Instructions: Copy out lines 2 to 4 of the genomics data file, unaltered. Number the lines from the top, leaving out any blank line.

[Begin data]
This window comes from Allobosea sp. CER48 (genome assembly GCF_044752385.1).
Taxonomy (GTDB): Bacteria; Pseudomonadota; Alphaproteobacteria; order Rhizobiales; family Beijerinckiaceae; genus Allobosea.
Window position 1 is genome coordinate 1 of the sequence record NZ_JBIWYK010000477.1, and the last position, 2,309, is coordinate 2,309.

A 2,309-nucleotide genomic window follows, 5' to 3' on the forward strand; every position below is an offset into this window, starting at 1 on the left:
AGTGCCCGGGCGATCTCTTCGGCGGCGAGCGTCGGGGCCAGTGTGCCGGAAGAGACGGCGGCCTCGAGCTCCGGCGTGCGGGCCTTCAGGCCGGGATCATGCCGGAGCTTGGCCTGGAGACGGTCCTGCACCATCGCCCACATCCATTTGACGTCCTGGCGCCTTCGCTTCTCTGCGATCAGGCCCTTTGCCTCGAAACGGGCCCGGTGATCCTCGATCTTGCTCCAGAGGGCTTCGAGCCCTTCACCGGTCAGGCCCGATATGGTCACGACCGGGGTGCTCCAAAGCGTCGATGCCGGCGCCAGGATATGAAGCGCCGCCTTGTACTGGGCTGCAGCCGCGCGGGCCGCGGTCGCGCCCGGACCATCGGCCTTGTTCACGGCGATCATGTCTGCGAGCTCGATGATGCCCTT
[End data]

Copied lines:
Taxonomy (GTDB): Bacteria; Pseudomonadota; Alphaproteobacteria; order Rhizobiales; family Beijerinckiaceae; genus Allobosea.
Window position 1 is genome coordinate 1 of the sequence record NZ_JBIWYK010000477.1, and the last position, 2,309, is coordinate 2,309.

A 2,309-nucleotide genomic window follows, 5' to 3' on the forward strand; every position below is an offset into this window, starting at 1 on the left: